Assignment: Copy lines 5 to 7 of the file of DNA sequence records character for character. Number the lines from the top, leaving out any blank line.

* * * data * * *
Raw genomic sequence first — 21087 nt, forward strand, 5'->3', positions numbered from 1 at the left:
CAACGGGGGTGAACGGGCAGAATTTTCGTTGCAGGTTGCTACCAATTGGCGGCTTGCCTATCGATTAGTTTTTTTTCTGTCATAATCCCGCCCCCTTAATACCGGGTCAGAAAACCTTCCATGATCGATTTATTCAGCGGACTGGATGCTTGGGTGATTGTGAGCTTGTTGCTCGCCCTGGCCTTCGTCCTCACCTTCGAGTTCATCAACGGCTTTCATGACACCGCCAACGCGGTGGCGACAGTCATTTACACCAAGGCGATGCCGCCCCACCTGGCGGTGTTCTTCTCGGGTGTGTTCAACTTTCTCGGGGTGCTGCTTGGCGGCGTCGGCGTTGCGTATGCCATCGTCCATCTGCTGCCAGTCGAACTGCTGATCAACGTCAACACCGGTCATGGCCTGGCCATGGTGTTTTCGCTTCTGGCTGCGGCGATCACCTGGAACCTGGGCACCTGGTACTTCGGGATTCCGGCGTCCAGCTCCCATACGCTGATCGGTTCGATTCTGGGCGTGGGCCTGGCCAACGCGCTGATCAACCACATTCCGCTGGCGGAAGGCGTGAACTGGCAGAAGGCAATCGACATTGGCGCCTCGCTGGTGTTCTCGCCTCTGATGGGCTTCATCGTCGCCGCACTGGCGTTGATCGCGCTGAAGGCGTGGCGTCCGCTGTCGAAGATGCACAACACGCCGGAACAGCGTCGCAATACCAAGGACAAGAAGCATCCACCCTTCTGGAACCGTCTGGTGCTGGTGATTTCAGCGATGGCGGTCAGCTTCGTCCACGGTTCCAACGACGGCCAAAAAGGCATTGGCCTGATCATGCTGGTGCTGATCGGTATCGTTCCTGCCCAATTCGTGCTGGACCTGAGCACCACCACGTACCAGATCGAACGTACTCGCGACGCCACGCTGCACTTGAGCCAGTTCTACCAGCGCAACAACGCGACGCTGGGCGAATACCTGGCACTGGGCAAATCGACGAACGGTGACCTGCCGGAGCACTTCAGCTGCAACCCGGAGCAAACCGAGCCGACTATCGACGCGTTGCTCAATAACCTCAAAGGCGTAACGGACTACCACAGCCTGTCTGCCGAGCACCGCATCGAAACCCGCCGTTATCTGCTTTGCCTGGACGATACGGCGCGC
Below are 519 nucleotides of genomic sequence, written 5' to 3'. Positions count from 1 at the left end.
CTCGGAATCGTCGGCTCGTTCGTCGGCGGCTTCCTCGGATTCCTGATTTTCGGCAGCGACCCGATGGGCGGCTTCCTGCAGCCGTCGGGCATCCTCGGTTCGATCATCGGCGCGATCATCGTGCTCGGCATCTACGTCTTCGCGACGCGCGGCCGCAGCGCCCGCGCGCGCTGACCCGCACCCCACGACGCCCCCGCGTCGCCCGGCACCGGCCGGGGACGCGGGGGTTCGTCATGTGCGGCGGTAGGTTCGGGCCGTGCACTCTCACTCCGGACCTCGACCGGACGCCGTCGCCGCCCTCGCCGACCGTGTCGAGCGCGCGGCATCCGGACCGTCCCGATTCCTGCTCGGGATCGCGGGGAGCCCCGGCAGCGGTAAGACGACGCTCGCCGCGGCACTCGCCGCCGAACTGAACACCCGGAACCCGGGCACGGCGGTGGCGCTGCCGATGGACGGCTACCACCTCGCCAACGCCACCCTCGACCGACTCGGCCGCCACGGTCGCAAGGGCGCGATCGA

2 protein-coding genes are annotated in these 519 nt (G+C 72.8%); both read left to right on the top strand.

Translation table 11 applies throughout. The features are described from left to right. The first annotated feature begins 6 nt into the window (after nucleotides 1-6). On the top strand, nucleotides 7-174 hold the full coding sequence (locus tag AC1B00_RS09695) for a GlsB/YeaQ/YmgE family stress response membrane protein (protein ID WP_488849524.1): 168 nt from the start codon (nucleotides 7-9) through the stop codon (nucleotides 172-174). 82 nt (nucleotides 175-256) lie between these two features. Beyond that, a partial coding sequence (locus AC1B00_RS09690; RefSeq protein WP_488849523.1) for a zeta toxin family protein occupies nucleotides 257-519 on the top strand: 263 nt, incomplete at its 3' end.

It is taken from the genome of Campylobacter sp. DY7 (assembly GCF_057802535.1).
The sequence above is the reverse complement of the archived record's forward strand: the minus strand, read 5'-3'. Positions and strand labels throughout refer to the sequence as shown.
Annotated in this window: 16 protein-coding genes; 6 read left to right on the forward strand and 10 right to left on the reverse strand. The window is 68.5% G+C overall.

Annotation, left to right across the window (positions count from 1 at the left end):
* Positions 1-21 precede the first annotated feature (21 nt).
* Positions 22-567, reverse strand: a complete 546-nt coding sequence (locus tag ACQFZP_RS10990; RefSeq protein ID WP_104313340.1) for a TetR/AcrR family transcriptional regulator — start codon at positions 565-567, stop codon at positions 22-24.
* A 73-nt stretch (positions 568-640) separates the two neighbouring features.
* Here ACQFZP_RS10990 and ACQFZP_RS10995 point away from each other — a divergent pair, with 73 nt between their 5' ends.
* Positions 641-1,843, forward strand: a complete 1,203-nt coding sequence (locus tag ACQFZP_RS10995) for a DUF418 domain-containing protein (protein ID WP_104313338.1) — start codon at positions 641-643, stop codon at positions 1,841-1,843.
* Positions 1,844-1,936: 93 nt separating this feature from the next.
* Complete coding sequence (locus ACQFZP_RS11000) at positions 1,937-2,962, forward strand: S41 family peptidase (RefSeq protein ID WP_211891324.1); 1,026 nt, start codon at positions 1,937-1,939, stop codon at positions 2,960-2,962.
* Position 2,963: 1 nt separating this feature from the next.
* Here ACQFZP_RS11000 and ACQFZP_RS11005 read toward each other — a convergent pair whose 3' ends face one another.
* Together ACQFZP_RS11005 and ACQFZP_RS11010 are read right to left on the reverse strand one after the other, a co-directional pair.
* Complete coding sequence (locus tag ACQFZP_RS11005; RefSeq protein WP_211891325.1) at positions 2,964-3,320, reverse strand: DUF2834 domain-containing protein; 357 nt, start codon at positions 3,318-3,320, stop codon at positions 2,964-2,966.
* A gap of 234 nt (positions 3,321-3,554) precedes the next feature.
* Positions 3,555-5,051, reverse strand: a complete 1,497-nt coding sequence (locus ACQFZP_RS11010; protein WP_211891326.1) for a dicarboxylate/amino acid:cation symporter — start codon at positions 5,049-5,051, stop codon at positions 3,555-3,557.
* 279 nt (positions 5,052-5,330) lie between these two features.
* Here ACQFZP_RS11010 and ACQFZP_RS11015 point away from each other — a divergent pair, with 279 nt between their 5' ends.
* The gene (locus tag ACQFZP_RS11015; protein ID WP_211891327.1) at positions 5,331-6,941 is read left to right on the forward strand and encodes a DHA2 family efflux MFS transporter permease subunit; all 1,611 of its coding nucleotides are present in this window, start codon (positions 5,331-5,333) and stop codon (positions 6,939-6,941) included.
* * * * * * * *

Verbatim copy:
2 protein-coding genes are annotated in these 519 nt (G+C 72.8%); both read left to right on the top strand.

Translation table 11 applies throughout. The features are described from left to right. The first annotated feature begins 6 nt into the window (after nucleotides 1-6). On the top strand, nucleotides 7-174 hold the full coding sequence (locus tag AC1B00_RS09695) for a GlsB/YeaQ/YmgE family stress response membrane protein (protein ID WP_488849524.1): 168 nt from the start codon (nucleotides 7-9) through the stop codon (nucleotides 172-174). 82 nt (nucleotides 175-256) lie between these two features. Beyond that, a partial coding sequence (locus AC1B00_RS09690; RefSeq protein WP_488849523.1) for a zeta toxin family protein occupies nucleotides 257-519 on the top strand: 263 nt, incomplete at its 3' end.

It is taken from the genome of Campylobacter sp. DY7 (assembly GCF_057802535.1).